You is Notting Hill directed by David Fincher. A nice guy bookstore manager (Gossip Girl's Penn Badgley) meets a smart, beautiful girl (Elizabeth Lail) in his store, yet rather than lead her to Rhys Ifans in his underpants, decides to stalk her online, inveigle his way into her life and knock off anyone that might threaten their togetherness. Adapted from Caroline Kepnes’ 2014 book by Greg Berlanti (Riverdale, Chilling Adventures Of Sabrina) and Sera Gamble (Supernatural), it mixes psychological thrills and black comedy to mostly entertaining ends.
The meet cute happens in one of those TV bookstores marked by shafts of light catching moats of dust. Joe Goldberg (Badgley) watches wannabe poet Guinevere Beck (Lail) — who goes by Beck — and the pair bond over people who have to buy a J.D. Salinger book alongside a Dan Brown novel ("like when guys buy cereal and condoms" she offers). Once he has her name from her credit card, Joe begins a deep dive into her social media (it pops up like Fight Club Ikea prices), uses Google Maps to find her house, then tracks the contours of her life — her lecherous lit professor, her socialite friends, a bad on-off boyfriend — until he finds the right moment to step in and make her the pancakes he thinks she is craving.
One of the pivots You turns on is the notion we are all the heroes in our own stories. So while Joe can call in a fake gas leak to gain access to her apartment or get handy with a mallet, in his own head he is the nice guy, saving the dream girl from herself. Played by Badgley like young Tom Hanks channelling Dexter, Joe is the kind of guy who thinks he is more authentic because he is not on Facebook. While a sub-plot about him helping a neighbourhood kid with a bad homelife adds dimensions, in reality he is just a blank page with a literary fetish. As an object of Joe’s affection, Beck starts as an idealised goddess but it becomes part of the show’s arc to reveal (to Joe as well as us) that she is a fuck-up, Lail’s performance slowly revealing her true colours. She embodies the show’s main theme: the way we curate own lives to mask truths behind fictions.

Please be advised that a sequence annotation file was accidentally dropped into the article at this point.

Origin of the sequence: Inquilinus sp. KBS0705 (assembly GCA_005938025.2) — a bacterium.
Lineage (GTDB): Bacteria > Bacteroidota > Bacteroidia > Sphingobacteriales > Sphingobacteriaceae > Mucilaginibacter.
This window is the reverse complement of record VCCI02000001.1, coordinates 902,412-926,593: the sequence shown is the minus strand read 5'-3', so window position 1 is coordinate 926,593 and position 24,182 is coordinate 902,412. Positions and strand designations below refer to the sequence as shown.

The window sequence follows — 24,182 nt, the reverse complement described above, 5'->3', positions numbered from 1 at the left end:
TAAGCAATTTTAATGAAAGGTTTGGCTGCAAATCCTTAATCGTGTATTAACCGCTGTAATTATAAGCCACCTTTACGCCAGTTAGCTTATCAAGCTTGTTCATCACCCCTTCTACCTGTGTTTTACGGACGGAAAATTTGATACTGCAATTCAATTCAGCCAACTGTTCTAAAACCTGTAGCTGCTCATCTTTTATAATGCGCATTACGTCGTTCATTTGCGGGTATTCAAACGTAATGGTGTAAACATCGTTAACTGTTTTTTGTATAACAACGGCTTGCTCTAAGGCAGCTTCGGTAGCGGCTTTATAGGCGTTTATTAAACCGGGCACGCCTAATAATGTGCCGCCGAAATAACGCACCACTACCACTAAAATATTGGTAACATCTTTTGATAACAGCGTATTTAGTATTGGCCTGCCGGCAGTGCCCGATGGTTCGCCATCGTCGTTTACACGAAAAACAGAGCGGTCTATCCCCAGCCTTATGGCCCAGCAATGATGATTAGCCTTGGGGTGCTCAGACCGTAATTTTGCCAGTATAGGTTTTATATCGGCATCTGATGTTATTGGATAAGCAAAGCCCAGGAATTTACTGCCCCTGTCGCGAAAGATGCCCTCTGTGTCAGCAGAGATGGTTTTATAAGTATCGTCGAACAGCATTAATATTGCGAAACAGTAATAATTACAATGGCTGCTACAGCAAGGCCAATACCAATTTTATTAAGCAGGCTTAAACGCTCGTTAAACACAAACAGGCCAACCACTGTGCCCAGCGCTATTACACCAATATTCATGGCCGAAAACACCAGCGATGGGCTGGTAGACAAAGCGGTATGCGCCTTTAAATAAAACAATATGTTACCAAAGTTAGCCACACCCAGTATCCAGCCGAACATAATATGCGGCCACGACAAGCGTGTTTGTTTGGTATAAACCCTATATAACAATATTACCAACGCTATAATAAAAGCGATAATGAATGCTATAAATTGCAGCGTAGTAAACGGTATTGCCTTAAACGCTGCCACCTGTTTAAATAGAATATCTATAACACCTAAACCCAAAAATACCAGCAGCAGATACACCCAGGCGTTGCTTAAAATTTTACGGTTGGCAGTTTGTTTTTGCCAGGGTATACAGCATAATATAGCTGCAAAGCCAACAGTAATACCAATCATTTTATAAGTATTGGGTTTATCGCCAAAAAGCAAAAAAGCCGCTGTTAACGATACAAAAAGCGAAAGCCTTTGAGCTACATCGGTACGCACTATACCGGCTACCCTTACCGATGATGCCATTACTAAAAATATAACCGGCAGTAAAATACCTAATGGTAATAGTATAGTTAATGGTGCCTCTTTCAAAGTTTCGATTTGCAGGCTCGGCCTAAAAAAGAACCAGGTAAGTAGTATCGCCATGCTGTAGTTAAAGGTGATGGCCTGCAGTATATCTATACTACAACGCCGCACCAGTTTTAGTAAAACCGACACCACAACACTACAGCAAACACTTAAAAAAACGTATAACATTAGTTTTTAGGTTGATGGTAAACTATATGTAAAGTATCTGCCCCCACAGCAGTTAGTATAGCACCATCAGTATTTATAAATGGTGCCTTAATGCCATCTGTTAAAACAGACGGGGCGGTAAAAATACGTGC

As such, it’s a show with a lot – perhaps too much – on its mind, most of it revealed in Joe’s over-egged stream-of-consciousness voiceover. It skewers millennial hipsters (Beck’s trust-fund boyf has an artisanal soda start-up), pretentious poetry groups and romcom tropes but doesn’t skimp on tense set-pieces, knowing laughs and, in
the third episode, one of the most embarrassing sex scenes in modern TV. As the old saying goes, the course of darkly obsessional, social media-fuelled love never runs true.